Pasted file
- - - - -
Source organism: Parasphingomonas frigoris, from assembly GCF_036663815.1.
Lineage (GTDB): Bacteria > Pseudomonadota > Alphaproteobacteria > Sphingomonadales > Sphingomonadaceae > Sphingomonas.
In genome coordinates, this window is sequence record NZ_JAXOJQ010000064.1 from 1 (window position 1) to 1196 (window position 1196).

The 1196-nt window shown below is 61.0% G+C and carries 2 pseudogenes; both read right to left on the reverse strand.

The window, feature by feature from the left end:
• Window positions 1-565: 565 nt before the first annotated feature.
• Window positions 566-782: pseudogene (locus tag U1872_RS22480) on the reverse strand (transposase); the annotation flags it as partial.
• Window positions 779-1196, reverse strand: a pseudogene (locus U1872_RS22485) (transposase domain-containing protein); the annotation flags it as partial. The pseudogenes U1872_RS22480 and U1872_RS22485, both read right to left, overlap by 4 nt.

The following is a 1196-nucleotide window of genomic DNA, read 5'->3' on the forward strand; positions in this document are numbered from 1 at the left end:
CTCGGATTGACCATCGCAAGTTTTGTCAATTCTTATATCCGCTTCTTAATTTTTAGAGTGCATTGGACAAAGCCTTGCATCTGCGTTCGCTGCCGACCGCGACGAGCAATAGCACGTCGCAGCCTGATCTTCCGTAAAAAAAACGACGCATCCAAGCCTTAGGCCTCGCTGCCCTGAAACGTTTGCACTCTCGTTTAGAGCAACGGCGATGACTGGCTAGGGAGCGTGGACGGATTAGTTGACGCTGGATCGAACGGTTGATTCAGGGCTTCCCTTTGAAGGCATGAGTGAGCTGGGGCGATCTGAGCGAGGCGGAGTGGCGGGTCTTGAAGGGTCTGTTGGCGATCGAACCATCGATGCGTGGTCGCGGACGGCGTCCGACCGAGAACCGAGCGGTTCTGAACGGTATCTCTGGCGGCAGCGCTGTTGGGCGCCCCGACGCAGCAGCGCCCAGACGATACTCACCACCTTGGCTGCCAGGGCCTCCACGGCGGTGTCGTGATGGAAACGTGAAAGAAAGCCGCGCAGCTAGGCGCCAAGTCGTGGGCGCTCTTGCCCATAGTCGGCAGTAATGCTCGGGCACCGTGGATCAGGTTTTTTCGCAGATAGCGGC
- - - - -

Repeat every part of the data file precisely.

Source organism: Parasphingomonas frigoris, from assembly GCF_036663815.1.
Lineage (GTDB): Bacteria > Pseudomonadota > Alphaproteobacteria > Sphingomonadales > Sphingomonadaceae > Sphingomonas.
In genome coordinates, this window is sequence record NZ_JAXOJQ010000064.1 from 1 (window position 1) to 1196 (window position 1196).

The 1196-nt window shown below is 61.0% G+C and carries 2 pseudogenes; both read right to left on the reverse strand.

The window, feature by feature from the left end:
• Window positions 1-565: 565 nt before the first annotated feature.
• Window positions 566-782: pseudogene (locus tag U1872_RS22480) on the reverse strand (transposase); the annotation flags it as partial.
• Window positions 779-1196, reverse strand: a pseudogene (locus U1872_RS22485) (transposase domain-containing protein); the annotation flags it as partial. The pseudogenes U1872_RS22480 and U1872_RS22485, both read right to left, overlap by 4 nt.

The following is a 1196-nucleotide window of genomic DNA, read 5'->3' on the forward strand; positions in this document are numbered from 1 at the left end:
CTCGGATTGACCATCGCAAGTTTTGTCAATTCTTATATCCGCTTCTTAATTTTTAGAGTGCATTGGACAAAGCCTTGCATCTGCGTTCGCTGCCGACCGCGACGAGCAATAGCACGTCGCAGCCTGATCTTCCGTAAAAAAAACGACGCATCCAAGCCTTAGGCCTCGCTGCCCTGAAACGTTTGCACTCTCGTTTAGAGCAACGGCGATGACTGGCTAGGGAGCGTGGACGGATTAGTTGACGCTGGATCGAACGGTTGATTCAGGGCTTCCCTTTGAAGGCATGAGTGAGCTGGGGCGATCTGAGCGAGGCGGAGTGGCGGGTCTTGAAGGGTCTGTTGGCGATCGAACCATCGATGCGTGGTCGCGGACGGCGTCCGACCGAGAACCGAGCGGTTCTGAACGGTATCTCTGGCGGCAGCGCTGTTGGGCGCCCCGACGCAGCAGCGCCCAGACGATACTCACCACCTTGGCTGCCAGGGCCTCCACGGCGGTGTCGTGATGGAAACGTGAAAGAAAGCCGCGCAGCTAGGCGCCAAGTCGTGGGCGCTCTTGCCCATAGTCGGCAGTAATGCTCGGGCACCGTGGATCAGGTTTTTTCGCAGATAGCGGC